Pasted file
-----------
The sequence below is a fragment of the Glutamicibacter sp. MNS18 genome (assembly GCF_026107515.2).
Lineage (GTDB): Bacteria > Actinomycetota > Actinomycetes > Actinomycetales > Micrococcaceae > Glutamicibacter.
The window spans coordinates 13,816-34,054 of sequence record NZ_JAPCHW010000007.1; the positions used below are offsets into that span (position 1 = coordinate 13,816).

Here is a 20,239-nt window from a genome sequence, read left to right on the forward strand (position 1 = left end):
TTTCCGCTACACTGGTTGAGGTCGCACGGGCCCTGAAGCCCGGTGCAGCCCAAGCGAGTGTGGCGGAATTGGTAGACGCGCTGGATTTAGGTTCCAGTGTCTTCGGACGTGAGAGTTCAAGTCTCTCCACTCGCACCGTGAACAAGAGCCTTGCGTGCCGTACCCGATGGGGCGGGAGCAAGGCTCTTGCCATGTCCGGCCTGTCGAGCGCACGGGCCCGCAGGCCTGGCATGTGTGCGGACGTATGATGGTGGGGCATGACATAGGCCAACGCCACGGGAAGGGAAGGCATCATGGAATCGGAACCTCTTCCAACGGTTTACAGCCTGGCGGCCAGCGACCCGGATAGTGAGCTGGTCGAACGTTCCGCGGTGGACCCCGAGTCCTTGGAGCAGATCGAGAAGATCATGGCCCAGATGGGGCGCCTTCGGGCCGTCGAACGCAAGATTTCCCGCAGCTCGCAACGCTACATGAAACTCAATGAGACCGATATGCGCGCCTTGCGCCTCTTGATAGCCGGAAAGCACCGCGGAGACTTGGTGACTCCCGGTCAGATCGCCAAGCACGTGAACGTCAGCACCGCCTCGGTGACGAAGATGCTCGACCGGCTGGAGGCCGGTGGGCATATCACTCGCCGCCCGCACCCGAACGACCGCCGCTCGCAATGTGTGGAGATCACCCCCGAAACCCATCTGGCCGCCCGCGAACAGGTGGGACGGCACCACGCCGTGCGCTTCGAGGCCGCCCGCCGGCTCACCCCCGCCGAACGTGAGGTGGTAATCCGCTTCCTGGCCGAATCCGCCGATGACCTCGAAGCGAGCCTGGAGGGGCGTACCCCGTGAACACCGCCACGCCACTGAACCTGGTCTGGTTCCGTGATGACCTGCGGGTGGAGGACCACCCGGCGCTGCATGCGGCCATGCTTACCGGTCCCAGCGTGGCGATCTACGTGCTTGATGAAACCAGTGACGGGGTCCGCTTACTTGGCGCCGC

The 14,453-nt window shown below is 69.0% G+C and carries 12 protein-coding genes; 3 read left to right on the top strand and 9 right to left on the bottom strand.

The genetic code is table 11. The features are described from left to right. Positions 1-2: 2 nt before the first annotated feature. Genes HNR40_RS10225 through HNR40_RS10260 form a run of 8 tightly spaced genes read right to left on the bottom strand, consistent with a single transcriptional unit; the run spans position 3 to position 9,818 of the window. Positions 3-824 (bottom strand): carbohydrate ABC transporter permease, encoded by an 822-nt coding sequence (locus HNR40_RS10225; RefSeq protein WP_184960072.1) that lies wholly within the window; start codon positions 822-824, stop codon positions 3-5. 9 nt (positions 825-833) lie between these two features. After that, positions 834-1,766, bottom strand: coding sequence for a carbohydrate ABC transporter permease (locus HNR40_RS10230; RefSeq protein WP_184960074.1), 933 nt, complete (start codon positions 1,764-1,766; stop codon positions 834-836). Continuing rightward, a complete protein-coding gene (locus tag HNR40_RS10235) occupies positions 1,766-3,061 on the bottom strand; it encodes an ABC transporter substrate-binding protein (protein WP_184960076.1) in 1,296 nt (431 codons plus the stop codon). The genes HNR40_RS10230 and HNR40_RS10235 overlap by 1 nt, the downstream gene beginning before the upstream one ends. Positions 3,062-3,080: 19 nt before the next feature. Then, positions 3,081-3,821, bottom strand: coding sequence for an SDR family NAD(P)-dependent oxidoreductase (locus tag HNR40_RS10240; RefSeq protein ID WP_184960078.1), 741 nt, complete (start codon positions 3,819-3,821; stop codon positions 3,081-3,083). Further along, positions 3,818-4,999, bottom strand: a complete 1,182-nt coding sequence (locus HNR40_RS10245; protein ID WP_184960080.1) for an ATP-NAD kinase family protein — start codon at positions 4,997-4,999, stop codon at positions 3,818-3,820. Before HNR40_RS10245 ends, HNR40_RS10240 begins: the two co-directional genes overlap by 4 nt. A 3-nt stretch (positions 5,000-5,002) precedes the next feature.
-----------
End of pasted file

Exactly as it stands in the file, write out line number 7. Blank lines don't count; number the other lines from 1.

The genetic code is table 11. The features are described from left to right. Positions 1-2: 2 nt before the first annotated feature. Genes HNR40_RS10225 through HNR40_RS10260 form a run of 8 tightly spaced genes read right to left on the bottom strand, consistent with a single transcriptional unit; the run spans position 3 to position 9,818 of the window. Positions 3-824 (bottom strand): carbohydrate ABC transporter permease, encoded by an 822-nt coding sequence (locus HNR40_RS10225; RefSeq protein WP_184960072.1) that lies wholly within the window; start codon positions 822-824, stop codon positions 3-5. 9 nt (positions 825-833) lie between these two features. After that, positions 834-1,766, bottom strand: coding sequence for a carbohydrate ABC transporter permease (locus HNR40_RS10230; RefSeq protein WP_184960074.1), 933 nt, complete (start codon positions 1,764-1,766; stop codon positions 834-836). Continuing rightward, a complete protein-coding gene (locus tag HNR40_RS10235) occupies positions 1,766-3,061 on the bottom strand; it encodes an ABC transporter substrate-binding protein (protein WP_184960076.1) in 1,296 nt (431 codons plus the stop codon). The genes HNR40_RS10230 and HNR40_RS10235 overlap by 1 nt, the downstream gene beginning before the upstream one ends. Positions 3,062-3,080: 19 nt before the next feature. Then, positions 3,081-3,821, bottom strand: coding sequence for an SDR family NAD(P)-dependent oxidoreductase (locus tag HNR40_RS10240; RefSeq protein ID WP_184960078.1), 741 nt, complete (start codon positions 3,819-3,821; stop codon positions 3,081-3,083). Further along, positions 3,818-4,999, bottom strand: a complete 1,182-nt coding sequence (locus HNR40_RS10245; protein ID WP_184960080.1) for an ATP-NAD kinase family protein — start codon at positions 4,997-4,999, stop codon at positions 3,818-3,820. Before HNR40_RS10245 ends, HNR40_RS10240 begins: the two co-directional genes overlap by 4 nt. A 3-nt stretch (positions 5,000-5,002) precedes the next feature.